Second in a series to The Oakland Press about education reforms and the classroom experience.

 

One of the reasons I have loved being a teacher for so long is the marvelous complexity and dynamic change in my day to day activities.  Nothing when done well is routine, and year to year the variety of students creates new challenges.

Complexity, of course, means that few problems are easily or completely solved.  And so I admit, I am always skeptical of what are offered as “magic bullet” theories to solving education’s challenges.

One of the more recent buzzwords in education is researcher Angela Duckworth’s coinage of the single-syllable solution, “grit.”   Grit, formally, is ” the tendency to sustain interest in and effort toward very long-term goals” (The Duckworth Lab).  If only our students all had grit, she reasons, they would learn better.

Well, yes.  Of course.  Who doesn’t want our students to persevere, to control their impulses, to sustain their focus, to avoid distraction?

Right away, you can bet I was skeptical when I saw Duckworth speak at the summer Advanced Placement National Conference in 2013.  And later that fall, when Royal Oak Schools invited a guest speaker on the same topic, I was equally dubious.

Where “grit” may go astray, of course, is if we cling to it as a school reform life raft.  If we are not careful, for instance, we might take Duckworth’s definition and place all of the responsibility for learning on the student for not being “gritty enough” when times are tough.

Years ago, for instance, a student of mine had not completed his homework.  When I spoke to him, he told me he had gotten caught up in a drug drop and had been held at gunpoint while “they” checked who he was.  He was sorry, he told me, that he hadn’t gotten around to it.

Some “excuses” for not completing school obligations in my classroom have included miscarriage, heroin addiction, fatigue from lack of food, domestic abuse, and caring for invalid parents.  Now, if only these students had grit . . . .  (It’s important to mention here, by the way, that these are stories from across my career, in communities rich and poor, urban and suburban, racially and religiously diverse.)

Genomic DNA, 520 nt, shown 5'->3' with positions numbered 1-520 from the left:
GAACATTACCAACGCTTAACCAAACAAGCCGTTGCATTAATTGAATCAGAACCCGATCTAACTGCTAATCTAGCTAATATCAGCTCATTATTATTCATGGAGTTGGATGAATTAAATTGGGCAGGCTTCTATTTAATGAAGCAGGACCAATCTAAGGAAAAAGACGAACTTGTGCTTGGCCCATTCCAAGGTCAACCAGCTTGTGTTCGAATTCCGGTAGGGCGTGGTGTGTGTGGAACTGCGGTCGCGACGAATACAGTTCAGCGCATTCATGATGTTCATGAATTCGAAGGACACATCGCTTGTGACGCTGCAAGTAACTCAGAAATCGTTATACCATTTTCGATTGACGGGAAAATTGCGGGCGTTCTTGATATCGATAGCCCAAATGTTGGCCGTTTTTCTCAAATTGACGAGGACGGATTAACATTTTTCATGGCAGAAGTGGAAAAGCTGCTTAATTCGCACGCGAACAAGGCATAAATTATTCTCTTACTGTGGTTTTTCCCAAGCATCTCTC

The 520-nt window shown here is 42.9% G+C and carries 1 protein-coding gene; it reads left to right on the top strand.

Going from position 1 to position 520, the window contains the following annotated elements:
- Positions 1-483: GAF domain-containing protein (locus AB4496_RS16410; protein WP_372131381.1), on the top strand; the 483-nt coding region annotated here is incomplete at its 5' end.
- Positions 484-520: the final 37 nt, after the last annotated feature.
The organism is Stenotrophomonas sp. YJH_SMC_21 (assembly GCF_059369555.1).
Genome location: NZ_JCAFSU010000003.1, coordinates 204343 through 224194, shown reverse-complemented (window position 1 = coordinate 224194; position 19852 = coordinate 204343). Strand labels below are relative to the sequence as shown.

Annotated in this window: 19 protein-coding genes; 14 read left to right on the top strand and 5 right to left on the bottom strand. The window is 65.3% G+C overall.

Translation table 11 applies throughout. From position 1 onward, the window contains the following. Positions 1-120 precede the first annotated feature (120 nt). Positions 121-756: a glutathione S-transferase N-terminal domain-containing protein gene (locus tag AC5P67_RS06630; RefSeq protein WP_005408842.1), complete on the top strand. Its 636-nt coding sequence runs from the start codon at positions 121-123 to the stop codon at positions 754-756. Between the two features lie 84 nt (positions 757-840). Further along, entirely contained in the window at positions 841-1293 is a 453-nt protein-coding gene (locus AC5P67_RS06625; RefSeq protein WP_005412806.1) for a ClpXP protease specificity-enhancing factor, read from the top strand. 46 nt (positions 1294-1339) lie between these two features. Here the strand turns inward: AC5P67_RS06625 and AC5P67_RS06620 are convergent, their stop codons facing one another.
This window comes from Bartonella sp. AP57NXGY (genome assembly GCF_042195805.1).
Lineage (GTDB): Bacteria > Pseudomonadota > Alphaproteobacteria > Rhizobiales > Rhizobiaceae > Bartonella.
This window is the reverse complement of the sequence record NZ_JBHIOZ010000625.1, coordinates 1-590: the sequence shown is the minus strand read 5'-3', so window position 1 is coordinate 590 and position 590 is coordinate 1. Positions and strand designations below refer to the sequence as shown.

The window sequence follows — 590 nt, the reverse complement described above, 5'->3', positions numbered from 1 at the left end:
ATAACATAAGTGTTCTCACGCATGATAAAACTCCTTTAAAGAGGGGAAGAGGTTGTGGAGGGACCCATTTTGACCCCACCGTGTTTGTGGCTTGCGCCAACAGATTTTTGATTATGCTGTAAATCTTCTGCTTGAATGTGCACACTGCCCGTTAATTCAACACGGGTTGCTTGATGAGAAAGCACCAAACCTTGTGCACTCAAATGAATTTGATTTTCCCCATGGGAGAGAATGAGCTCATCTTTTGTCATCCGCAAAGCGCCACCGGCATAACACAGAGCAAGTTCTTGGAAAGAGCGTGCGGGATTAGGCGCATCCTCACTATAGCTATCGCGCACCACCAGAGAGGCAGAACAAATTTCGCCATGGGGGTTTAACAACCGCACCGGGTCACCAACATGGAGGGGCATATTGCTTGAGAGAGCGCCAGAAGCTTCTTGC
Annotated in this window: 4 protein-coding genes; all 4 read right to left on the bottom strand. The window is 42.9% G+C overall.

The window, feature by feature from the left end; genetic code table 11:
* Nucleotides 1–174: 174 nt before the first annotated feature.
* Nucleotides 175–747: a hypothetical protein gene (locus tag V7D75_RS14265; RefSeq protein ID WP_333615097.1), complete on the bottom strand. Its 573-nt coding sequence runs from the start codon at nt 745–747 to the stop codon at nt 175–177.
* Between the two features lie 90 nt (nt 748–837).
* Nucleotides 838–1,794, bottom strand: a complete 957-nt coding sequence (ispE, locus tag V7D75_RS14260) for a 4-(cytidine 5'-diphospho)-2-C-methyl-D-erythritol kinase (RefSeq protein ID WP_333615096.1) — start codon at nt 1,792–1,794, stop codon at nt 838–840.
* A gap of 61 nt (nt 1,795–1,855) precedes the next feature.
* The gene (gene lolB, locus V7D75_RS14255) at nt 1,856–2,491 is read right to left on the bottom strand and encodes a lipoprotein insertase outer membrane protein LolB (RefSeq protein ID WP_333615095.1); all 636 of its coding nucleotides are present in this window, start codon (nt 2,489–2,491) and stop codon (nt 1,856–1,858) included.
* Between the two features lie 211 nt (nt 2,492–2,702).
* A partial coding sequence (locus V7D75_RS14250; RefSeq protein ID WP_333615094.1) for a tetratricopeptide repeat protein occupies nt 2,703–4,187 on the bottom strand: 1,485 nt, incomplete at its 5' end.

“Grit” isn’t a “magic bullet” or even especially new to educators.  It’s only dangerous if read too simply or too completely as an answer to all we do. 

One trouble with “grit” understood too simply is that it appears unteachable, even fatalistic.  We may say, “Well, Judy got over her bullying issue, but Hugh didn’t.  I wonder what’s wrong with Hugh?”  Worse, I could claim, “Well, I taught him all the geometry I could.  He just doesn’t work hard enough; he’s too easily distracted by his video games; there’s nothing to be done!”  In other words, if I only imagined my teaching role as delivery of content, grit is outside my jurisdiction and capability.

Duckworth is not quite so simple as that, however, and neither should our applications of grit be.

While she discusses “effortful control” and “academic mindedness,” “personal strategies” and “resilience” development, all as means to help students develop grit, I am as interested in addressing student understanding of failure.

In an educational environment increasingly centered around high stakes test performance and limited college scholarship, students hitting academic walls and sometimes failing are too often seen as catastrophe, for them and for parents.  “I’ll never be good at math” might translate as “I don’t have enough grit.”

But Duckworth deserves credit for noting that grit also means learning from failure, learning about our own learning, about a “growth mindset.”

“Grit” isn’t a “magic bullet” or even especially new to educators.  It’s only dangerous if read too simply or too completely as an answer to all we do.

In the end, teachers must do what we always have. no matter what word we attach to it:  help students grow as people, treat them fairly and with respect, set expectations and assist them when circumstances prevent their reaching these goals immediately.  Teach them with the expectation that we are working together for their own success.

 

Steve Chisnell is a teacher of Advanced Placement English and blended learning at Royal Oak High School (MI), a Fulbright-Hayes teacher, and a Michigan Educator Voice Fellow.

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